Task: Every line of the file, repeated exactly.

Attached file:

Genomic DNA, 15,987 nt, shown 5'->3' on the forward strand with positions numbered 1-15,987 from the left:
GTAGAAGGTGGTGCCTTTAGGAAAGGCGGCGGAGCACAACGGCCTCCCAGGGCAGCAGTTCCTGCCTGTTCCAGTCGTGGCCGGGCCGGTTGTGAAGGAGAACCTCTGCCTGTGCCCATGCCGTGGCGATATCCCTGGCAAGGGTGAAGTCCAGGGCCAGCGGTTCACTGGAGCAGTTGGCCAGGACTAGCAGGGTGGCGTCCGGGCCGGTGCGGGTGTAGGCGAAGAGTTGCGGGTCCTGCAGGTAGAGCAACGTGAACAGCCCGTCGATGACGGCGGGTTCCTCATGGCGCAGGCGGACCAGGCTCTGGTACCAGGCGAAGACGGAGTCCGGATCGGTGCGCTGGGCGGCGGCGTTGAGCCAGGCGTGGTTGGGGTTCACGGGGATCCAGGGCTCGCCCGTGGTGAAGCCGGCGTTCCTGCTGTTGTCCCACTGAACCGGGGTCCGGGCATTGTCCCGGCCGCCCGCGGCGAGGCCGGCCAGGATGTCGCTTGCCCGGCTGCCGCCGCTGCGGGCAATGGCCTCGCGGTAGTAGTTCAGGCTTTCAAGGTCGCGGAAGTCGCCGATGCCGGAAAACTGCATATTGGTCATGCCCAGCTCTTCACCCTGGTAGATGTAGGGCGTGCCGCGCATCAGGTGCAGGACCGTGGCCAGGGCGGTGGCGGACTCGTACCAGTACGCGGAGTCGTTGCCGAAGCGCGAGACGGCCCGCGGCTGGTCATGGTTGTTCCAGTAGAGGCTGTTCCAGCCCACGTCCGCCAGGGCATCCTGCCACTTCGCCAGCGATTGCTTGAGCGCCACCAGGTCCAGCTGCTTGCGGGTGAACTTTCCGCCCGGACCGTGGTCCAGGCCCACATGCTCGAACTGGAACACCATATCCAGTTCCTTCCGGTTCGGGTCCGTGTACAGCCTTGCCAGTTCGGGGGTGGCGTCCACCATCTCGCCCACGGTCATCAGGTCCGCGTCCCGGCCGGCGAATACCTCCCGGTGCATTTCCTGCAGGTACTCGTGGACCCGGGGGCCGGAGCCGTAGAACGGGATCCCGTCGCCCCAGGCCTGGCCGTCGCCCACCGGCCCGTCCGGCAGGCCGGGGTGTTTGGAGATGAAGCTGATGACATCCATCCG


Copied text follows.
Genomic DNA, 15,987 nt, shown 5'->3' on the forward strand with positions numbered 1-15,987 from the left:
GTAGAAGGTGGTGCCTTTAGGAAAGGCGGCGGAGCACAACGGCCTCCCAGGGCAGCAGTTCCTGCCTGTTCCAGTCGTGGCCGGGCCGGTTGTGAAGGAGAACCTCTGCCTGTGCCCATGCCGTGGCGATATCCCTGGCAAGGGTGAAGTCCAGGGCCAGCGGTTCACTGGAGCAGTTGGCCAGGACTAGCAGGGTGGCGTCCGGGCCGGTGCGGGTGTAGGCGAAGAGTTGCGGGTCCTGCAGGTAGAGCAACGTGAACAGCCCGTCGATGACGGCGGGTTCCTCATGGCGCAGGCGGACCAGGCTCTGGTACCAGGCGAAGACGGAGTCCGGATCGGTGCGCTGGGCGGCGGCGTTGAGCCAGGCGTGGTTGGGGTTCACGGGGATCCAGGGCTCGCCCGTGGTGAAGCCGGCGTTCCTGCTGTTGTCCCACTGAACCGGGGTCCGGGCATTGTCCCGGCCGCCCGCGGCGAGGCCGGCCAGGATGTCGCTTGCCCGGCTGCCGCCGCTGCGGGCAATGGCCTCGCGGTAGTAGTTCAGGCTTTCAAGGTCGCGGAAGTCGCCGATGCCGGAAAACTGCATATTGGTCATGCCCAGCTCTTCACCCTGGTAGATGTAGGGCGTGCCGCGCATCAGGTGCAGGACCGTGGCCAGGGCGGTGGCGGACTCGTACCAGTACGCGGAGTCGTTGCCGAAGCGCGAGACGGCCCGCGGCTGGTCATGGTTGTTCCAGTAGAGGCTGTTCCAGCCCACGTCCGCCAGGGCATCCTGCCACTTCGCCAGCGATTGCTTGAGCGCCACCAGGTCCAGCTGCTTGCGGGTGAACTTTCCGCCCGGACCGTGGTCCAGGCCCACATGCTCGAACTGGAACACCATATCCAGTTCCTTCCGGTTCGGGTCCGTGTACAGCCTTGCCAGTTCGGGGGTGGCGTCCACCATCTCGCCCACGGTCATCAGGTCCGCGTCCCGGCCGGCGAATACCTCCCGGTGCATTTCCTGCAGGTACTCGTGGACCCGGGGGCCGGAGCCGTAGAACGGGATCCCGTCGCCCCAGGCCTGGCCGTCGCCCACCGGCCCGTCCGGCAGGCCGGGGTGTTTGGAGATGAAGCTGATGACATCCATCCG